2015 Jubilarian, Celebrating 50 Years as a Religious of the Sacred Heart
The middle of three children, Kum Soon Eum, RSCJ, spent her early childhood in North Korea playing with her two brothers. After WWII, her family relocated to South Korea, where she met a friend who had just entered the Society of the Sacred Heart. Sister Kum Soon had long considered the option of religious life, and was inspired by her friend’s vocation. In 1959, she responded to her lifelong call, and decided to enter the Society.
Although she began her journey in Korea, she lived in Japan during the noviceship. Following that adventure, the Mother Superior sent her to New Zealand for three years, where she made her first vows in 1965. During her time there, she taught third and fourth grade students sewing. Having gained experience in education while in New Zealand, she began work at a primary school upon returning to Korea. Unfortunately, the school shut down, and the ministry that she had come to love suddenly disappeared.
At a life crossroad, her spiritual advisors surprisingly suggested that she move to the United States to explore and find an area of study that suited her interests. In 1980, she arrived in California and immediately enrolled in courses to study Theology and English, as she was fairly new to the language. She also began working at Oakwood, the RSCJ’s retirement center. There, she developed a strong interest in nursing, and determined that she wanted to further pursue working in that field. In addition to her English and Theology classes, she enrolled in pre-requisite courses for nursing school.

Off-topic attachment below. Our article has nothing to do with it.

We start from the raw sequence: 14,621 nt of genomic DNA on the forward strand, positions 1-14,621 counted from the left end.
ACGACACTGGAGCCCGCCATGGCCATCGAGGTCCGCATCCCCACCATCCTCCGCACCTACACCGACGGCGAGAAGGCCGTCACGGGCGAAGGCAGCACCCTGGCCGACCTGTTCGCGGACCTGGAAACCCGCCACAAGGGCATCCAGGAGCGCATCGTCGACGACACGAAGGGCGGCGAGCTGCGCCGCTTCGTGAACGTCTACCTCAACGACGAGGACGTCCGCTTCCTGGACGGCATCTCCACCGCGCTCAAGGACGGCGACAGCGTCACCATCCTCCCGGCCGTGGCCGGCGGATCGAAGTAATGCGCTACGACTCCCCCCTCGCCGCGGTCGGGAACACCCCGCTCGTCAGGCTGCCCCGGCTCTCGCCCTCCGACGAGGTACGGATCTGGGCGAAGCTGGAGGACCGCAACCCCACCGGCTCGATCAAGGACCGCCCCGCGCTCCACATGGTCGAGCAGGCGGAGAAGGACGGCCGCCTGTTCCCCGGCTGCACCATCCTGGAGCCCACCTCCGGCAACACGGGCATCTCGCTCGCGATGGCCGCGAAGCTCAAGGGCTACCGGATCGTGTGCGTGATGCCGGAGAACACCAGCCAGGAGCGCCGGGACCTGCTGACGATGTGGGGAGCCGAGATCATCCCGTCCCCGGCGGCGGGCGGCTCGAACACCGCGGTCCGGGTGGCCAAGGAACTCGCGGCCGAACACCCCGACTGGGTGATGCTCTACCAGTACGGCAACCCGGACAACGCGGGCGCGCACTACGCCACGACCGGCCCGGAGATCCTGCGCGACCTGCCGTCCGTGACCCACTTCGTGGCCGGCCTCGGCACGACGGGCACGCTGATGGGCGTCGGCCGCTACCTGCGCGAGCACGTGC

Upon completing the necessary requirements, she began the next chapter of her United States journey in St. Louis as a Maryville University nursing student. After graduating in 1990, she received a job at the Sisters of St. Joseph nursing home, where she spent the next 22 years providing compassionate care for patients.
After retiring from the nursing home in 2012 she moved back to San Francisco, where she has continued to provide patients with excellent care as a nurse at Crossroad Home Care and Hospice Care center. She performs home visits to check in on sick patients, and ensures that they are following proper care regimens. If any of her patients is experiencing abnormal trouble, she immediately calls the doctor. One of her favorite parts about her current role is the collaborative approach that she and her medical partners take to monitor the patient’s health.
Interestingly, much of Sister Kum soon’s success in her current role can be attributed back to her early days as an RSCJ. Many of her patients hail from Japan, China or Korea, so her understanding of their culture proves valuable in discussing care with them. Additionally, she draws on the teaching experience that she gained while in Korea and New Zealand. A substantial portion of her job is devoted to educating patients about their medications and teaching them care regimens.
After all her years in healthcare, though, Sister Kum Soon still maintains that the most important aspect of her job is to reveal God’s love to patients through demonstrating compassion and empathy. A smile most often is the best medicine, she says.